Tuesday, November 11, 2008

Don't bail out the car companies

Rich Lowry makes a lot of sense on why it would be a mistake for the federal government to bail out the Big Three car companies for all the mistakes they've made in dealing with the unions and management of their companies.
US consumers have long been voting against US automakers. Now, they'll be asked to put their tax dollars at risk to preserve the very companies from which they don't want cars.
The real reason that there is all this talk of bailing out the car companies is because of the UAW and their support of the Democratic Party. They want the federal government to underwrite the contracts that they negotiated. Those contracts are a big part of the problem.
It's the UAW that saddled the Big Three with unsustainable labor costs and obligations to retirees. Detroit has desperately been trying to get out from under this burden, but Ford still lost $1,467 per vehicle in 2007, while GM lost $729 and Chrysler lost $412. Where the UAW doesn't reign, the industry thrives. Toyota and others profitably manufacture almost 4 million cars in nonunionized states in the South.

The case for the bailout is that the job losses from a GM going down - 100,000 directly, and many more indirectly - would be too painful to bear, and the government would be left holding the bag on GM's pensions. This line of reasoning conceives of GM essentially as a job programs and welfare agency.
And don't think that because we already bailed out financial institutions that the car companies should be next.
The Paulson financial rescue obviously created a dangerous predicate. But the financial system is uniquely fragile. Banks that are otherwise sound, and have been run profitably for decades, can go under in a panic. Wells Fargo, which took an equity injection under duress, shouldn't be confused with GM.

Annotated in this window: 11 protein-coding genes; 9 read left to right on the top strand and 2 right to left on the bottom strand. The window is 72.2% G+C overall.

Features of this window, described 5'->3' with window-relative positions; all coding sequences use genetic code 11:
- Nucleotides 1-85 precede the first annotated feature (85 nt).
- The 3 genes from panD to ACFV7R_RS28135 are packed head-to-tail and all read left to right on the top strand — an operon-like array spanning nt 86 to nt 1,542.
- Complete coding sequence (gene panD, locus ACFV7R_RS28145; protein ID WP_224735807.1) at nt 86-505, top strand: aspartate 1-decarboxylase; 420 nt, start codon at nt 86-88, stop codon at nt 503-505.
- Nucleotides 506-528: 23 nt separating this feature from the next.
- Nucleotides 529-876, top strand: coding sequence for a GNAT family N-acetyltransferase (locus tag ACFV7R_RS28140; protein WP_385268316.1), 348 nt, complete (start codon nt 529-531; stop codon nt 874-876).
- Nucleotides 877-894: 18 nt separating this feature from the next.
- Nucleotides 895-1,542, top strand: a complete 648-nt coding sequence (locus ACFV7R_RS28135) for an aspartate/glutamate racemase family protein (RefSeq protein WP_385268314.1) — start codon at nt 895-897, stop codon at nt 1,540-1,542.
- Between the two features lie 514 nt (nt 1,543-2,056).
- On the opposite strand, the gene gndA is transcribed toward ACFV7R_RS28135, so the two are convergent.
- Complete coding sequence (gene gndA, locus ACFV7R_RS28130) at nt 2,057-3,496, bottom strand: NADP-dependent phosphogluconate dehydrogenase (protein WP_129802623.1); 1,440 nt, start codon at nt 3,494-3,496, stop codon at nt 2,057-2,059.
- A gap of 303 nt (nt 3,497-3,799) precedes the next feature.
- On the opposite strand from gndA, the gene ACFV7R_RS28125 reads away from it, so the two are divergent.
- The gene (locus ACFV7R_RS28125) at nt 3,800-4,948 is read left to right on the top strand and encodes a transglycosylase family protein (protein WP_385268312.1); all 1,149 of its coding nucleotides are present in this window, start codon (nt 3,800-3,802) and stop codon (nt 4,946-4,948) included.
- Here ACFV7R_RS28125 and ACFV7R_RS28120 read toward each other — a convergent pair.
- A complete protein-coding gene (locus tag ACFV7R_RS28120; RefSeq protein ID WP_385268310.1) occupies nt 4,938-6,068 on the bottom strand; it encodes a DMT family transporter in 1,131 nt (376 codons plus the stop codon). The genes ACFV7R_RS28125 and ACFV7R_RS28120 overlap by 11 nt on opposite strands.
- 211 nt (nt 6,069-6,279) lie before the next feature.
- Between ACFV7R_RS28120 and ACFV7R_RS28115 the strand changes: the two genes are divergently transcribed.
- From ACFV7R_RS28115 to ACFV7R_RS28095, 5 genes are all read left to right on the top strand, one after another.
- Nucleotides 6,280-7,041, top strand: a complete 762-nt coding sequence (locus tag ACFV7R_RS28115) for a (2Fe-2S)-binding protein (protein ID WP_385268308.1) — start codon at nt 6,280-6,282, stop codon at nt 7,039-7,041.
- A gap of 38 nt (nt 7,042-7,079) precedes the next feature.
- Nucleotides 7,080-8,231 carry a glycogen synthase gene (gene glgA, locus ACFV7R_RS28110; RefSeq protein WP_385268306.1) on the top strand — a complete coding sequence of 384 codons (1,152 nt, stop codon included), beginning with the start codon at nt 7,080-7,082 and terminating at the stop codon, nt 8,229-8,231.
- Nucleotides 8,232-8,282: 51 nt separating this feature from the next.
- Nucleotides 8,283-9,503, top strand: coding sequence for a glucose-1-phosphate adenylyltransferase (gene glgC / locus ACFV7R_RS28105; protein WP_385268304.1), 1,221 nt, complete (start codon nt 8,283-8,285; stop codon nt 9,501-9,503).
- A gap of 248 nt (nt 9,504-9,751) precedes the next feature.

We should not be rewarding the Big Three's shoddy management. If we continue down this road, where will we stop? Are we going to be bailing out every large company that makes bad decisions and then goes under? Is Circuit City next? Will the only companies that we don't bail out be the small mom and pop businesses that are small enough to fail?

I hope Bush resists the pressure to sign onto some auto bailout now. And perhaps the Democrats can push it through after January 20, but the Republicans should resist as much as possible. As Lowry said, why should taxpayers be on the hook for cars they decided they have decided that they don't want to buy?

UPDATE: Stephen Bainbridge has a good analysis of the problems plaguing GM the other American auto companies and concludes that bankruptcy would be the best outcome for them to restructure themselves.
GM and Ford should be allowed to go through bankrupt reorganizations. Yes, there will be huge transaction costs. Yes, some of those costs will be borne by the taxpayers. The bankruptcy court’s ability to remake contracts, however, will be critical. GM and Ford need to tear up their contracts with the unions, its retirees, and its dealers. Bankruptcy is the easiest way of doing so:
As airlines and steelmakers have done, GM could use Chapter 11 to rewrite union contracts, potentially enabling it to slash retiree benefits and close plants without having to pay furloughed workers. The auto maker could even dump tarnished brands and get bankruptcy court protection from dealer lawsuits.

Letting GM avoid bankruptcy by giving it a federal bailout ought to be unthinkable, because of the very real risk that a federal bailout will come with conditions that preclude GM from fixing its core problems. It’s likely to preserve the gold plated union contracts, the excess payroll numbers, the excess plant capacity, and the excess number of dealers.